What do you think of Instagram? Do you use it, and what do you think about the notion that it allows anyone to create—at least on a very basic level—artistic photography?
I do not use it, but it looks like great fun. If you are referring to special effects filters, I never apply them to my work, even though I have all the Photoshop software one would ever need. I like to stay as close to the reality of what I find, so the image has to remain almost as is. I never move, add or subtract any of the parts or objects when shooting or processing. Some of the images and the stories they tell seem almost too good to be true, and that's what makes them such amazing finds.
2014 really seems to be the year selfies crossed over to complete cultural saturation. Are you a selfie advocate? Do you have a take on the idea of the photographer as the focus of their own art?
I try to stay on the observing end of the camera. I get my fun from aiming my camera at these funny and oddly beautiful anthropomorphic characters staring up at me from the street. It will be fascinating to see in 100 years how this generation of "everyone is inadvertently a photographer" will be historically documented and portrayed. If you want to see a really early selfie, check out the masterpiece painting by Diego Velázquez, Las Meninas, done in 1656.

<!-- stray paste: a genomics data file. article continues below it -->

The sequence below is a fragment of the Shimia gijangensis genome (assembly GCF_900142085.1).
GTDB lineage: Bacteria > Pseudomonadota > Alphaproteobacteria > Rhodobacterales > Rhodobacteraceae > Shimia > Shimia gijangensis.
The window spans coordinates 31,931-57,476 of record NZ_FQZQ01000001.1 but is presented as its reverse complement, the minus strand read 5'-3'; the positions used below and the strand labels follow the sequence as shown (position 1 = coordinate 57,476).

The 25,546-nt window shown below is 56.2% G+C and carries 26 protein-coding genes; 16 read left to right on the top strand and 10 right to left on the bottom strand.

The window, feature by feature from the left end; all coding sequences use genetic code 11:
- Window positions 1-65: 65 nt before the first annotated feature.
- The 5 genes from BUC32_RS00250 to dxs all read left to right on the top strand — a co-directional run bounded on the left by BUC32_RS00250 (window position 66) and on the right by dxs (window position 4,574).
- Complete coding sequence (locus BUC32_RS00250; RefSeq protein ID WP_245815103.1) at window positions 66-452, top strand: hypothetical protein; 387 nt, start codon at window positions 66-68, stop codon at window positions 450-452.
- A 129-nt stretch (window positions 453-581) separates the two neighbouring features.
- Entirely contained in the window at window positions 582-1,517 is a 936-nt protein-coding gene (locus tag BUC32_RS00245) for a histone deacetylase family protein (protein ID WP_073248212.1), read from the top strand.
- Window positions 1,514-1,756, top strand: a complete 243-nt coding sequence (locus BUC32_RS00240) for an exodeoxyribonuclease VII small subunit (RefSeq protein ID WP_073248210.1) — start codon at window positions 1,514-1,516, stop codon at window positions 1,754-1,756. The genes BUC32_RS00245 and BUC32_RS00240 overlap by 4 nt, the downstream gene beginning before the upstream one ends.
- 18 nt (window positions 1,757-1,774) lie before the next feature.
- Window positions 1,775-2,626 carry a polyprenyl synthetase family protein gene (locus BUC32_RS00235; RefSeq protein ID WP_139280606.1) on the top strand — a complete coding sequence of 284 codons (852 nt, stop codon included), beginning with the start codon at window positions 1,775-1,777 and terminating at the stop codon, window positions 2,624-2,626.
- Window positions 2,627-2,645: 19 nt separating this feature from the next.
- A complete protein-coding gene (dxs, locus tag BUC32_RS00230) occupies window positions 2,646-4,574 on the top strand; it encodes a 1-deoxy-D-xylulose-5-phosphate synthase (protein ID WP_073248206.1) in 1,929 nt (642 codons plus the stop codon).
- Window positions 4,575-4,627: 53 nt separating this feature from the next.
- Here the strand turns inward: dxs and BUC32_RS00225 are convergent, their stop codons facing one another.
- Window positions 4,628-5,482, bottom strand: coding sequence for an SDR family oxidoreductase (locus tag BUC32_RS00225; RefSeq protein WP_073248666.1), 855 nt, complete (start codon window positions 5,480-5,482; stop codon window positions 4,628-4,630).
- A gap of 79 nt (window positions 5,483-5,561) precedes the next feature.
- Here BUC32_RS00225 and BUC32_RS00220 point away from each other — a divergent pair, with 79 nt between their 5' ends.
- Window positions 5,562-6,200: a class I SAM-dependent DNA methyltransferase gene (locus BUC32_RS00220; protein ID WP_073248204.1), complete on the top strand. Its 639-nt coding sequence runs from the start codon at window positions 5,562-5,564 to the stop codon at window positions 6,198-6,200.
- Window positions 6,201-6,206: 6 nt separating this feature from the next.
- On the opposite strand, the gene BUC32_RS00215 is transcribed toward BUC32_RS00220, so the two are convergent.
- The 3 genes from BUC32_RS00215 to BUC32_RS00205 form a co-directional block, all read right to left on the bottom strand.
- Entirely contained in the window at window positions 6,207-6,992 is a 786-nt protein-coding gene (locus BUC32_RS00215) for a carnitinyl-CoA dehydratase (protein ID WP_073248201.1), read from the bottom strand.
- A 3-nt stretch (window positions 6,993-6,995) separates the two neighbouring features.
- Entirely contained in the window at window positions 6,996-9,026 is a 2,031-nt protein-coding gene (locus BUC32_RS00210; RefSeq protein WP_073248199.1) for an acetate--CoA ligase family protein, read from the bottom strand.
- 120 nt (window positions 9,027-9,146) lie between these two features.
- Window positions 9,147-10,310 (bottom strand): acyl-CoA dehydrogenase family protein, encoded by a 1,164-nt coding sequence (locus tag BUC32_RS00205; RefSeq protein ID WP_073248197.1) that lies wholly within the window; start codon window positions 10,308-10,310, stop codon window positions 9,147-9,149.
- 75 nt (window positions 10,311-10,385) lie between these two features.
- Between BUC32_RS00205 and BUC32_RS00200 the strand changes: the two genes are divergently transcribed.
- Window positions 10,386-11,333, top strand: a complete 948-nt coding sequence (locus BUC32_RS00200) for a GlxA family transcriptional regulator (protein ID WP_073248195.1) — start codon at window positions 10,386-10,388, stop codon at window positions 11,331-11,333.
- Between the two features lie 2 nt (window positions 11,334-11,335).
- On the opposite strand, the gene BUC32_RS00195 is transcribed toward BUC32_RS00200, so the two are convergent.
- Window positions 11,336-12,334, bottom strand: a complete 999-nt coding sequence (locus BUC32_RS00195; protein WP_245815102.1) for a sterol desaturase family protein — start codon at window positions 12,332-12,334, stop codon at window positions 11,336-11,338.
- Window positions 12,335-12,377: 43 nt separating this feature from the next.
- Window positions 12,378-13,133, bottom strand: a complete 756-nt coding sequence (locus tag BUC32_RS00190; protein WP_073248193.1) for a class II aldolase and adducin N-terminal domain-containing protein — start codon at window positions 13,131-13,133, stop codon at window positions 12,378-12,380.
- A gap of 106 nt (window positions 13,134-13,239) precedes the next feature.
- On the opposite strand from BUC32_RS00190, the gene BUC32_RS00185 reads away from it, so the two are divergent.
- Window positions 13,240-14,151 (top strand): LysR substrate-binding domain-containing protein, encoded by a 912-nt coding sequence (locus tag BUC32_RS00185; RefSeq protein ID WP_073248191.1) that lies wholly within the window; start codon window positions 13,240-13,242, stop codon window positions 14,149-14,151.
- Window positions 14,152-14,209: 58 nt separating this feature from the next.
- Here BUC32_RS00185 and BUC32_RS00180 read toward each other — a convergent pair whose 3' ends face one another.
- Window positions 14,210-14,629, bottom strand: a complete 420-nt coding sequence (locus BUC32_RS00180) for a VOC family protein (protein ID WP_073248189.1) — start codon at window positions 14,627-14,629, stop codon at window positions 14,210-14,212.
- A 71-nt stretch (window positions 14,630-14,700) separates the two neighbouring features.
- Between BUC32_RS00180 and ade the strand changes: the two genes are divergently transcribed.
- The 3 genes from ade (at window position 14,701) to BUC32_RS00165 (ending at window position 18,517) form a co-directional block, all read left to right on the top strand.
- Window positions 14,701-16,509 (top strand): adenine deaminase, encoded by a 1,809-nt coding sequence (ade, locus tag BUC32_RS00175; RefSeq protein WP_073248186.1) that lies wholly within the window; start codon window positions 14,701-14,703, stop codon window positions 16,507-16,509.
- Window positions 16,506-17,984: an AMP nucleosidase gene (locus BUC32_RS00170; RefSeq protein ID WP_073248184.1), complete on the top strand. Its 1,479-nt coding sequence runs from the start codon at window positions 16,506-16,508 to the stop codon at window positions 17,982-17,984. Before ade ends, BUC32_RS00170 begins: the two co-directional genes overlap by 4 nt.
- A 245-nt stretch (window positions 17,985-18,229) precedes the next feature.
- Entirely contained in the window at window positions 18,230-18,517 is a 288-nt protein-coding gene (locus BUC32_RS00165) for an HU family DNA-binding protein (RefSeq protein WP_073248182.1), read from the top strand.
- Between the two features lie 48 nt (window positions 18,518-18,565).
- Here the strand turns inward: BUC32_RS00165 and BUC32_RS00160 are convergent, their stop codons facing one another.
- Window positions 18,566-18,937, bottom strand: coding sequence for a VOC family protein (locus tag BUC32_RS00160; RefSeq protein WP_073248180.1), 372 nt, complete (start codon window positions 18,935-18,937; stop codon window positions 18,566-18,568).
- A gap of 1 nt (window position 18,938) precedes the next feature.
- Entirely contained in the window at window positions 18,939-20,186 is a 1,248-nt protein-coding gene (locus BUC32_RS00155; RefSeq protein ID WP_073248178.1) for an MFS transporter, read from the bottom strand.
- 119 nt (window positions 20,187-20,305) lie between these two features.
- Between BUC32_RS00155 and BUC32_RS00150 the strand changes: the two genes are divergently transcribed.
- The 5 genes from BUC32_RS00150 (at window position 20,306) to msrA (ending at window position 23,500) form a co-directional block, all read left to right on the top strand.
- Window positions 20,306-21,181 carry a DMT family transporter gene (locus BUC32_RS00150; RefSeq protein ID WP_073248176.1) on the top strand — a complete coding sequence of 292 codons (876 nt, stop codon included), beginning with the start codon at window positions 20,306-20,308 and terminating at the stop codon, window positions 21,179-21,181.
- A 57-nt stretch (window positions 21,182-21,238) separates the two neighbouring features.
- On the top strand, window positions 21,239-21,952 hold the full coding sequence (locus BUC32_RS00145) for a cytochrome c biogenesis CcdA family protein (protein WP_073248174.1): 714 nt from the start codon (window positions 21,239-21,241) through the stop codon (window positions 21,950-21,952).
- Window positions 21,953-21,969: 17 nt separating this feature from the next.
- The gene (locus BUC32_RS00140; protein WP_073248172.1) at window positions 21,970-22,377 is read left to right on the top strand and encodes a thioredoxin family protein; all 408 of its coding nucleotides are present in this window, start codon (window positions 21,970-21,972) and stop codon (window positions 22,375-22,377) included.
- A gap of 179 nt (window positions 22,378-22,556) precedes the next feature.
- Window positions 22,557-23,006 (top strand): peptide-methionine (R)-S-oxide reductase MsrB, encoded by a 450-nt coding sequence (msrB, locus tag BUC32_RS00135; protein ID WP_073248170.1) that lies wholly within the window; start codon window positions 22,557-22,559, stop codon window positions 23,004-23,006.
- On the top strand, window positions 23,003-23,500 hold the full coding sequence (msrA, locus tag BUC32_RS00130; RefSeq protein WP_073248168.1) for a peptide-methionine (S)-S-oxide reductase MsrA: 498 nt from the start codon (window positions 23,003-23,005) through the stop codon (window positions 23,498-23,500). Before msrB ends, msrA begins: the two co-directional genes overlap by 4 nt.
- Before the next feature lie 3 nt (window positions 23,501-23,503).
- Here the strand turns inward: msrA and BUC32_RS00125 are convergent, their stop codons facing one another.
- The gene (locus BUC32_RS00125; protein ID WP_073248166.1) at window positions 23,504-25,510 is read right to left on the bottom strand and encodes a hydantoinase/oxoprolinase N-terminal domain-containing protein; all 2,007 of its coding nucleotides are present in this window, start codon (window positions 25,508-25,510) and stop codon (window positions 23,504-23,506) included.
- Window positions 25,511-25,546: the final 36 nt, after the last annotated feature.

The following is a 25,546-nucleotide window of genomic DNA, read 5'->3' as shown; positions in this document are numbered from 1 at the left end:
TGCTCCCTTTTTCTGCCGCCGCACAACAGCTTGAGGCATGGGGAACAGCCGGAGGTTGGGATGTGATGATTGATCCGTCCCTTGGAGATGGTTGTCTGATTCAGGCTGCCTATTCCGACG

What motivates you to continue taking pictures? I realize that there could be a lot of different motivations, but I'm curious as to what it is that makes you wake up in the morning, grab your camera and go out shooting as opposed to, say, just hanging out and drinking your coffee and doing something else.
My daily inspiration comes from the city itself and the people who have used these streets day after day for almost 400 years. After lunch is my get-lost time of the day when I take my eyeballs for a walk. Several years ago I had open heart surgery and a few weeks after that I jumped right back into my crazy-insane business work pattern. My doctor said, "Keep it up and you will ruin all the good work your gifted surgeon did for you." I realized I needed to do something to lower my risky stress levels, and this enjoyable form of giggle-art was the perfect solution for me, my mind and my heart.